Tuesday, June 28, 2011

Korean Job-seekers Prefer Google and Apple

Barely a year and a half after the entry of Apple's iPhone into the Korean market, and the ensuing "smart-phone shock," The Korea Herald reports that Korean-job seekers name Google and Apple as the top two companies they'd like to work for. According to the latest survey of 1,428 job seekers by SaraminHR Co., 16.7 percent of the respondents selected Google Korea as the most desired company to work at among foreign firms, citing the company’s corporate culture and work environment. It marked the third year in a row that Google Korea claimed the top spot, according to the operator of the job search Web portal. Apple Korea retained its runner-up position for the second year, winning votes from 10 percent of those surveyed. The respondents said that Apple’s reputation and corporate image are the reasons they want to work for the maker of the iPhone and the iPad. Apple made the list of the top 10 most popular foreign companies for the first time in 2010, following the iPhone’s local debut. The two U.S. tech giants were the only technology firms to make the annual list this year, reflecting their ascent in Korea with its strong acceptance of smartphones.

Monday, June 20, 2011

Korea To Boost Near Field Communication and Pay-by-phone services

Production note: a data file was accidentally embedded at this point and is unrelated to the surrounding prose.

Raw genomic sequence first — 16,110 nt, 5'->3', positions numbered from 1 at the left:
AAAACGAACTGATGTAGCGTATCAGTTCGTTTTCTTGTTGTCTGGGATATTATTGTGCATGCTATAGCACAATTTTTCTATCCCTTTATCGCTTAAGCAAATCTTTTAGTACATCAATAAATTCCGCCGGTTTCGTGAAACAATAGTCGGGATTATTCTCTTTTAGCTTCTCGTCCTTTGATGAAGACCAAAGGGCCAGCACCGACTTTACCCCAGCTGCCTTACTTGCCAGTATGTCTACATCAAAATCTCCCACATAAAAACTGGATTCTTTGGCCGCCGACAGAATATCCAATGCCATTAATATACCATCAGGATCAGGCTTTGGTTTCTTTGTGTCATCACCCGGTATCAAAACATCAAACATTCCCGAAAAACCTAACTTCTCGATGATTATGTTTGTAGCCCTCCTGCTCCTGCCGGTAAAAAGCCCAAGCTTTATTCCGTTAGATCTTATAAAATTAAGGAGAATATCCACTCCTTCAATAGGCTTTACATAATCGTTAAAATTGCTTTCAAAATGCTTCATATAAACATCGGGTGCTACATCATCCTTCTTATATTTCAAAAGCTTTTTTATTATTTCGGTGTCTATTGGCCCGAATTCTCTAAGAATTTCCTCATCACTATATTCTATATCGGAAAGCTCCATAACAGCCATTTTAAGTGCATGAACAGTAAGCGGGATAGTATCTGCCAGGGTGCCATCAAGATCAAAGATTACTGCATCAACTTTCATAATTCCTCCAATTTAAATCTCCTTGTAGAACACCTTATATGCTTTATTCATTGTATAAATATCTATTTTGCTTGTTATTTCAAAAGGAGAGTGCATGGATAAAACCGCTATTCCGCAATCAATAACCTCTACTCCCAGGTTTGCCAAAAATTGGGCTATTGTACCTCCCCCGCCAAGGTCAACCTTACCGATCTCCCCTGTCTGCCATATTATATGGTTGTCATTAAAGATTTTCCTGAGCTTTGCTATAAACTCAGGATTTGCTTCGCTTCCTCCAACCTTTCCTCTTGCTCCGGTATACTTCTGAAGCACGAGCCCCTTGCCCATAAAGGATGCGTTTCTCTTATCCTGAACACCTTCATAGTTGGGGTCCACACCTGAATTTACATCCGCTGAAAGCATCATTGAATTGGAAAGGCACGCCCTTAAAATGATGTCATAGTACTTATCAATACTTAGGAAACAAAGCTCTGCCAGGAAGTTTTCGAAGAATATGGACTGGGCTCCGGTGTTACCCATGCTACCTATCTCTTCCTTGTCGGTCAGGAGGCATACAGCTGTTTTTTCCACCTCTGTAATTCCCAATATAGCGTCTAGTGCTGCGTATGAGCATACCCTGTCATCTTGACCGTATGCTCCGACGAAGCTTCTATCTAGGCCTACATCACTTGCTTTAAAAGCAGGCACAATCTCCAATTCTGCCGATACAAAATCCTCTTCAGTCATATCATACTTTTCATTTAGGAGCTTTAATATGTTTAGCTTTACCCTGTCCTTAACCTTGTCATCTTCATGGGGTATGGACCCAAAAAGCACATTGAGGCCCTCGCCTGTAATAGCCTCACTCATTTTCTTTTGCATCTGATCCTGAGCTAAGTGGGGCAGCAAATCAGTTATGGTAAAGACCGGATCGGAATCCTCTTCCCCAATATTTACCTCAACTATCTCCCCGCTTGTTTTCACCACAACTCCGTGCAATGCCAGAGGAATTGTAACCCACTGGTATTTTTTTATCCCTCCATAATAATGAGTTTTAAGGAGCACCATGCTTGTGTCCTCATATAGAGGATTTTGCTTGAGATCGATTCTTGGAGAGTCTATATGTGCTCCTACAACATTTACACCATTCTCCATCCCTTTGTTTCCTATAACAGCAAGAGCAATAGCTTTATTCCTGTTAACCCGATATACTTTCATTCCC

Last week, as reported by Reuters and other media, the Korea Communications Commission announced it would require mobile phone vendors to equip all smartphones with near field communication (NFC) technology, which allows wireless data exchanges at short range, letting people pay for goods, store electronic tickets, collect coupons by swiping a cell phone at a checkout or scanning tags on movie posters. So far, only two NFC-enabled handsets have been offered in South Korea -- Samsung's Galaxy S II and Pantech's Vega Racer -- and a lack of standardised settlement checkouts at retailers, and disagreements over fee-sharing structure and controlling customer information have prevented the industry from taking off. The commission said mobile operators and credit card firms had agreed to install or upgrade checkouts with NFC processing technology in retailers, fast food outlets, coffee chains and petrol stations, while card companies were offering discounts to customers using mobile payment services to promote the industry. "Mobile payment technology has been available since early 2000 but it failed to take off for various reasons ... but today's agreement is a small step toward mutual growth going forward," the head of the Korea Communications Commission said in a statement.